Drawing is very important for children as it teaches them the fundamentals of art. How drawings are composed using tone, perspective, vanishing points etc. Many children do not know that artists have learned to draw by doing observation-drawing practice. They often assume that you can draw or you can’t. Of course this is true, but it is also true that you can lear how to draw at any age. Drawing ability comes from practice, practice and more practice, which leads to focus, familiarity and confidence. Visual information is useless unless you notice it.

How to draw animals is a very important aspect of the art curriculum, as it teaches the children how to see the difference in the make up of the physical appearance of the animal, whether the animal has short or long legs, long or short neck, where the eyes, nose and ears are positioned. How to draw them in the varying states of running, standing, sitting, how to position them into a landscape.

Talking and drawing don’t mix, which is a hard for young students to understand, as talking comes very naturally to them, that is why I am always asking them to concentrate, concentrate, concentrate.

The main problems associated with drawing is when you talk you engage your logical, language dominated left side of the brain. This side of your brain is keen on knowing an objects name, labelling it, and organising it.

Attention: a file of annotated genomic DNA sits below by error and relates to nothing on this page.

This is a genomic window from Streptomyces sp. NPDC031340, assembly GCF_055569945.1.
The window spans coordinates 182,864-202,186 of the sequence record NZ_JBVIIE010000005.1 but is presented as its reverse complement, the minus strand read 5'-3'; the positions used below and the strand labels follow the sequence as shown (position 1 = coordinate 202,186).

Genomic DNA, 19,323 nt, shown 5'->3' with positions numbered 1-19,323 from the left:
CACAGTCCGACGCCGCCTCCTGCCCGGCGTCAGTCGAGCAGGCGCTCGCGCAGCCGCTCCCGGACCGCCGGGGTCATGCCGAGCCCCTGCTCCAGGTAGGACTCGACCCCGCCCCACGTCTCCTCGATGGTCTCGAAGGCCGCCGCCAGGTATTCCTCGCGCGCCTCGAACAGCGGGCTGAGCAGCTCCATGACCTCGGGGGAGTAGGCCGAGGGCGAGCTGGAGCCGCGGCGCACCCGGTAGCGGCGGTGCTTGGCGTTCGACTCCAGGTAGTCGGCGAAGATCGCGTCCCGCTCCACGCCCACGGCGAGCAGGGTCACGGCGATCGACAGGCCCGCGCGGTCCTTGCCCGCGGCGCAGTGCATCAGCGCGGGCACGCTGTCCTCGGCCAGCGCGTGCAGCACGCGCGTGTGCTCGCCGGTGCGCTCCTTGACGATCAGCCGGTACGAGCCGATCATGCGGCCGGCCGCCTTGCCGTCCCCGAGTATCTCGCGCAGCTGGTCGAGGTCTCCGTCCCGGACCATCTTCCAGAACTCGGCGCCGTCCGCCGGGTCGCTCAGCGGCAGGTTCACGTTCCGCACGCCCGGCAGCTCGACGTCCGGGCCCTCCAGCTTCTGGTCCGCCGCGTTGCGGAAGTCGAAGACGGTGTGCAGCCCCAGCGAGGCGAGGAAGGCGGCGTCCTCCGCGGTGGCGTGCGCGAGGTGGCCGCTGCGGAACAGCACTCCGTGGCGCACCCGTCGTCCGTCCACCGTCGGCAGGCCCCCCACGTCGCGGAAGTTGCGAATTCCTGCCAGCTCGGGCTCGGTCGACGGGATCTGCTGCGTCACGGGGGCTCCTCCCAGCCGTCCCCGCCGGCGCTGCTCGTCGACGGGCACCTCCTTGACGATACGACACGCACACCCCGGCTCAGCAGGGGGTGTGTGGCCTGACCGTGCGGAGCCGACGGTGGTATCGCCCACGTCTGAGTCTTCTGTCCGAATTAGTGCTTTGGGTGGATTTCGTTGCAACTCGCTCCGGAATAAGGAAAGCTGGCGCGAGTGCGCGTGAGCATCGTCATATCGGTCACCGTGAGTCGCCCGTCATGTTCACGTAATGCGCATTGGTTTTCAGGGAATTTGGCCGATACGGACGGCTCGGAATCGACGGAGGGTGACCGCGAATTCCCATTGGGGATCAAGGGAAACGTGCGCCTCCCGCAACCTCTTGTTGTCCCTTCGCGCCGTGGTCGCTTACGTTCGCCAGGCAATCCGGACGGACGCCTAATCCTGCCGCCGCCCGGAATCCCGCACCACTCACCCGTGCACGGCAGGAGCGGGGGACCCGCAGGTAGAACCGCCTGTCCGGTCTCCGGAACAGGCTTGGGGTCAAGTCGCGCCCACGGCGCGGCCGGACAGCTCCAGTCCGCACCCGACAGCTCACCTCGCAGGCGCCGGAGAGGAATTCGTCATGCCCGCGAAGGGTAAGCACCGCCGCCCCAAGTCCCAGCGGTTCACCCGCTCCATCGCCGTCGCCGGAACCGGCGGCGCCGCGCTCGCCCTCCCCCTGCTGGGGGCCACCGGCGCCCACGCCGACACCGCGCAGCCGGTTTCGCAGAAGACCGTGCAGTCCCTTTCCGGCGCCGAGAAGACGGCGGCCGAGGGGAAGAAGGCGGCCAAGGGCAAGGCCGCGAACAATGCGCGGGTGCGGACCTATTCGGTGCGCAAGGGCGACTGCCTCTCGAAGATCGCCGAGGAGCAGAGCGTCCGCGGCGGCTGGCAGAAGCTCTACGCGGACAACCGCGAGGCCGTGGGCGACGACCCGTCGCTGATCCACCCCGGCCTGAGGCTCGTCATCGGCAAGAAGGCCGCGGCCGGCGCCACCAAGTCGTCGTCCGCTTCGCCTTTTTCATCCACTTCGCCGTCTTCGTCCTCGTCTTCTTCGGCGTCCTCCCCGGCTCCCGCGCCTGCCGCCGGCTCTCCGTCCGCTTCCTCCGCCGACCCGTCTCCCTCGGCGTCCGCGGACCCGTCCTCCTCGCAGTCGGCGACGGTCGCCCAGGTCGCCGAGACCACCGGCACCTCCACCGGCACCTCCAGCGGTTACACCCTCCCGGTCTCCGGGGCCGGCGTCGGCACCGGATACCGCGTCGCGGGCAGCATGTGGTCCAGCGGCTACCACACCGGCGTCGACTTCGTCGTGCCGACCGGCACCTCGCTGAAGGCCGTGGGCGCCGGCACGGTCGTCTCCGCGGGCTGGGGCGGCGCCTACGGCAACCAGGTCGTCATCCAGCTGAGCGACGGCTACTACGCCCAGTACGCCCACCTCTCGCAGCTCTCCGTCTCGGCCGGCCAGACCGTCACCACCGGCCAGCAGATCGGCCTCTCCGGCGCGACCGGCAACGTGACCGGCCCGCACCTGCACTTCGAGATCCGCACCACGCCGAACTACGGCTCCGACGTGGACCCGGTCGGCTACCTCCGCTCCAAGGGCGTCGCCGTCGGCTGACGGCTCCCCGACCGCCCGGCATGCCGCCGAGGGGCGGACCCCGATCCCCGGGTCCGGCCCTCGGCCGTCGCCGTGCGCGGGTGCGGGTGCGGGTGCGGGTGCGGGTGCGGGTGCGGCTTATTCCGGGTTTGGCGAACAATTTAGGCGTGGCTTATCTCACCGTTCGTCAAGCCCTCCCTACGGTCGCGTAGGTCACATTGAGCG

Often when learning to draw, you need to temporarily hold off judgment and try not to second guess what you think the object should look like, rather than what the object actually looks like.

When you are trying to learn to draw something realistically, you have to engage your right hand side of the brain, which is keener on images and spatial perception.  It’s very hard to do both at the same time.

The idea is to create a  zone of absorption, a state where time travels quickly and you are in what psychology professor Mihaly Csikszentmihalyi calls ‘flow’.

How Does It Feel to Be in Flow?

  1. Completely involved in what we are doing – focused, concentrated.
  2. A sense of ecstasy – of being outside everyday reality.
  3. Great inner clarity – knowing what needs to be done, and how well we are doing.
  4. Knowing that the activity is doable – that skills are adequate to the task.
  5. A sense of serenity – no worries about oneself, and a feeling of growing beyond the boundaries of the ego.
  6. Timelessness – thoroughly focused on the present.
  7. Intrinsic motivation – whatever produces flow becomes its own reward.

Flow is the mental state when you are fully immersed in an activity, a feeling of full involvement and energy.  Now this is fairly hard to achieve, but I know that when I reach this stage the creativity just flows through my fingers.

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